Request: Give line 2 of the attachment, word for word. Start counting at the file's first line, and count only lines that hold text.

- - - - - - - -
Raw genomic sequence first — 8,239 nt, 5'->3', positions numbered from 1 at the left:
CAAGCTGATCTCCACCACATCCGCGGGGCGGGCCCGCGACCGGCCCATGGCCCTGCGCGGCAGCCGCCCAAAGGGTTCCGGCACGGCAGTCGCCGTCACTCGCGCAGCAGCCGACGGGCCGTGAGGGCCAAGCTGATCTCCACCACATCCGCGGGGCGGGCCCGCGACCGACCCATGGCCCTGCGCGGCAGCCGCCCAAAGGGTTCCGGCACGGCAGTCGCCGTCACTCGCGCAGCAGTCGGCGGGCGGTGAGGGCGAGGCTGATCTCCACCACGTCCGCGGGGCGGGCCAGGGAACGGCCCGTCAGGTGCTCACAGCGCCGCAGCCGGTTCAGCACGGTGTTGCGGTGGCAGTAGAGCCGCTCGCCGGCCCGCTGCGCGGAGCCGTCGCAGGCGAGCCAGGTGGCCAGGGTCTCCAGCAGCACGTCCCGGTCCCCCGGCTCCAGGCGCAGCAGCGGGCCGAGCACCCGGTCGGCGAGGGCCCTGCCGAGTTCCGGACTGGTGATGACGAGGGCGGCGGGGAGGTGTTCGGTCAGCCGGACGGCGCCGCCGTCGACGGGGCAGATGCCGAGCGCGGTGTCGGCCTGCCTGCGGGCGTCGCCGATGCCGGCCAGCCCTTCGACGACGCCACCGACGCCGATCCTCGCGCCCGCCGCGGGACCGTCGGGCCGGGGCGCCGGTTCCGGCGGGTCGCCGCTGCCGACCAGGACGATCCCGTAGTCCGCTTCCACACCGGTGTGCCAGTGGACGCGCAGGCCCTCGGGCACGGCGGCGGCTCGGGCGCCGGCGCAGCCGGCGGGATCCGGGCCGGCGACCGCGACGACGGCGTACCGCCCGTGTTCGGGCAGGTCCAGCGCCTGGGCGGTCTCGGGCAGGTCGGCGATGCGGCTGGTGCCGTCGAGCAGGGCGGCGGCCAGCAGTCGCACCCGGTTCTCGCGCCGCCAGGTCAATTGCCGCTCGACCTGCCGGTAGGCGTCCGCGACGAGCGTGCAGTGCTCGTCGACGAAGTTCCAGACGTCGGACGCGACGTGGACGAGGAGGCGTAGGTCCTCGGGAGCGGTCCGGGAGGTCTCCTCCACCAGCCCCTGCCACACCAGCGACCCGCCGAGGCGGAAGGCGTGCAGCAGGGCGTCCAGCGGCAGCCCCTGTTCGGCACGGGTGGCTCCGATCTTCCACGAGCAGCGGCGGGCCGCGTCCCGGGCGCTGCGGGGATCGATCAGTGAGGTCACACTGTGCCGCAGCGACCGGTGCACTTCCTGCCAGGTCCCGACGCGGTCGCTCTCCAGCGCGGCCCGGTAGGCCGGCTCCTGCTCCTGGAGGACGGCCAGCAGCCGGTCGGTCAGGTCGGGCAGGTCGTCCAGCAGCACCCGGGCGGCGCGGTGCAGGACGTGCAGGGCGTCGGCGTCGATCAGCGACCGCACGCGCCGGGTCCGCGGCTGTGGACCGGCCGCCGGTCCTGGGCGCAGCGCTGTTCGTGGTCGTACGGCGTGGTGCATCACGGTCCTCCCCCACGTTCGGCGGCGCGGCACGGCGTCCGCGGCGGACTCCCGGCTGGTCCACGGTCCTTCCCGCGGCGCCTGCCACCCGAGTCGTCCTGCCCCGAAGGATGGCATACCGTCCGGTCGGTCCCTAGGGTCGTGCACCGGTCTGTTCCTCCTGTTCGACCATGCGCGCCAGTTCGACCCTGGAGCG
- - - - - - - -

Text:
CAAGCTGATCTCCACCACATCCGCGGGGCGGGCCCGCGACCGGCCCATGGCCCTGCGCGGCAGCCGCCCAAAGGGTTCCGGCACGGCAGTCGCCGTCACTCGCGCAGCAGCCGACGGGCCGTGAGGGCCAAGCTGATCTCCACCACATCCGCGGGGCGGGCCCGCGACCGACCCATGGCCCTGCGCGGCAGCCGCCCAAAGGGTTCCGGCACGGCAGTCGCCGTCACTCGCGCAGCAGTCGGCGGGCGGTGAGGGCGAGGCTGATCTCCACCACGTCCGCGGGGCGGGCCAGGGAACGGCCCGTCAGGTGCTCACAGCGCCGCAGCCGGTTCAGCACGGTGTTGCGGTGGCAGTAGAGCCGCTCGCCGGCCCGCTGCGCGGAGCCGTCGCAGGCGAGCCAGGTGGCCAGGGTCTCCAGCAGCACGTCCCGGTCCCCCGGCTCCAGGCGCAGCAGCGGGCCGAGCACCCGGTCGGCGAGGGCCCTGCCGAGTTCCGGACTGGTGATGACGAGGGCGGCGGGGAGGTGTTCGGTCAGCCGGACGGCGCCGCCGTCGACGGGGCAGATGCCGAGCGCGGTGTCGGCCTGCCTGCGGGCGTCGCCGATGCCGGCCAGCCCTTCGACGACGCCACCGACGCCGATCCTCGCGCCCGCCGCGGGACCGTCGGGCCGGGGCGCCGGTTCCGGCGGGTCGCCGCTGCCGACCAGGACGATCCCGTAGTCCGCTTCCACACCGGTGTGCCAGTGGACGCGCAGGCCCTCGGGCACGGCGGCGGCTCGGGCGCCGGCGCAGCCGGCGGGATCCGGGCCGGCGACCGCGACGACGGCGTACCGCCCGTGTTCGGGCAGGTCCAGCGCCTGGGCGGTCTCGGGCAGGTCGGCGATGCGGCTGGTGCCGTCGAGCAGGGCGGCGGCCAGCAGTCGCACCCGGTTCTCGCGCCGCCAGGTCAATTGCCGCTCGACCTGCCGGTAGGCGTCCGCGACGAGCGTGCAGTGCTCGTCGACGAAGTTCCAGACGTCGGACGCGACGTGGACGAGGAGGCGTAGGTCCTCGGGAGCGGTCCGGGAGGTCTCCTCCACCAGCCCCTGCCACACCAGCGACCCGCCGAGGCGGAAGGCGTGCAGCAGGGCGTCCAGCGGCAGCCCCTGTTCGGCACGGGTGGCTCCGATCTTCCACGAGCAGCGGCGGGCCGCGTCCCGGGCGCTGCGGGGATCGATCAGTGAGGTCACACTGTGCCGCAGCGACCGGTGCACTTCCTGCCAGGTCCCGACGCGGTCGCTCTCCAGCGCGGCCCGGTAGGCCGGCTCCTGCTCCTGGAGGACGGCCAGCAGCCGGTCGGTCAGGTCGGGCAGGTCGTCCAGCAGCACCCGGGCGGCGCGGTGCAGGACGTGCAGGGCGTCGGCGTCGATCAGCGACCGCACGCGCCGGGTCCGCGGCTGTGGACCGGCCGCCGGTCCTGGGCGCAGCGCTGTTCGTGGTCGTACGGCGTGGTGCATCACGGTCCTCCCCCACGTTCGGCGGCGCGGCACGGCGTCCGCGGCGGACTCCCGGCTGGTCCACGGTCCTTCCCGCGGCGCCTGCCACCCGAGTCGTCCTGCCCCGAAGGATGGCATACCGTCCGGTCGGTCCCTAGGGTCGTGCACCGGTCTGTTCCTCCTGTTCGACCATGCGCGCCAGTTCGACCCTGGAGCG